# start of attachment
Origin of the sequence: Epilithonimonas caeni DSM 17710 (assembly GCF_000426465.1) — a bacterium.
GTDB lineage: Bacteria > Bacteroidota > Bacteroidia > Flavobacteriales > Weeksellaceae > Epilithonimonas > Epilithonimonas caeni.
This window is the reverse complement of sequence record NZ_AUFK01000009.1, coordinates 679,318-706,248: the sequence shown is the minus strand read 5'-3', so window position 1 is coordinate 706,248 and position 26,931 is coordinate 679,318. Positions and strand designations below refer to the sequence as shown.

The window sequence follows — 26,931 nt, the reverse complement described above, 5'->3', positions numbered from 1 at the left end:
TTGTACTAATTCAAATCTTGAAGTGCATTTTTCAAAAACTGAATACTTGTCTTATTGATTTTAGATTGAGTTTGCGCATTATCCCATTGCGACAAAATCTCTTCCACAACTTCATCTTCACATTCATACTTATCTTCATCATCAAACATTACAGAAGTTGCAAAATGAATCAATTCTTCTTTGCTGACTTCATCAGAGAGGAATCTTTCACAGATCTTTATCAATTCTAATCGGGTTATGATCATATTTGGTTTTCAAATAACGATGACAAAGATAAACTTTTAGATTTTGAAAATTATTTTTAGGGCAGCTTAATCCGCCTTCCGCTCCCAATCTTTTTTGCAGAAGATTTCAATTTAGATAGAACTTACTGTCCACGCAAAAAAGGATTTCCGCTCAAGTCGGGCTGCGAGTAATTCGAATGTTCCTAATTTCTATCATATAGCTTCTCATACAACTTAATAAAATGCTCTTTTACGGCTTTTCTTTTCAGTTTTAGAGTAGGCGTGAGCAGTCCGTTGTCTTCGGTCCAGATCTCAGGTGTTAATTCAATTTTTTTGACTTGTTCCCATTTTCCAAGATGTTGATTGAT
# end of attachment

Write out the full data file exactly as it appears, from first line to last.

Origin of the sequence: Epilithonimonas caeni DSM 17710 (assembly GCF_000426465.1) — a bacterium.
GTDB lineage: Bacteria > Bacteroidota > Bacteroidia > Flavobacteriales > Weeksellaceae > Epilithonimonas > Epilithonimonas caeni.
This window is the reverse complement of sequence record NZ_AUFK01000009.1, coordinates 679,318-706,248: the sequence shown is the minus strand read 5'-3', so window position 1 is coordinate 706,248 and position 26,931 is coordinate 679,318. Positions and strand designations below refer to the sequence as shown.

The window sequence follows — 26,931 nt, the reverse complement described above, 5'->3', positions numbered from 1 at the left end:
TTGTACTAATTCAAATCTTGAAGTGCATTTTTCAAAAACTGAATACTTGTCTTATTGATTTTAGATTGAGTTTGCGCATTATCCCATTGCGACAAAATCTCTTCCACAACTTCATCTTCACATTCATACTTATCTTCATCATCAAACATTACAGAAGTTGCAAAATGAATCAATTCTTCTTTGCTGACTTCATCAGAGAGGAATCTTTCACAGATCTTTATCAATTCTAATCGGGTTATGATCATATTTGGTTTTCAAATAACGATGACAAAGATAAACTTTTAGATTTTGAAAATTATTTTTAGGGCAGCTTAATCCGCCTTCCGCTCCCAATCTTTTTTGCAGAAGATTTCAATTTAGATAGAACTTACTGTCCACGCAAAAAAGGATTTCCGCTCAAGTCGGGCTGCGAGTAATTCGAATGTTCCTAATTTCTATCATATAGCTTCTCATACAACTTAATAAAATGCTCTTTTACGGCTTTTCTTTTCAGTTTTAGAGTAGGCGTGAGCAGTCCGTTGTCTTCGGTCCAGATCTCAGGTGTTAATTCAATTTTTTTGACTTGTTCCCATTTTCCAAGATGTTGATTGAT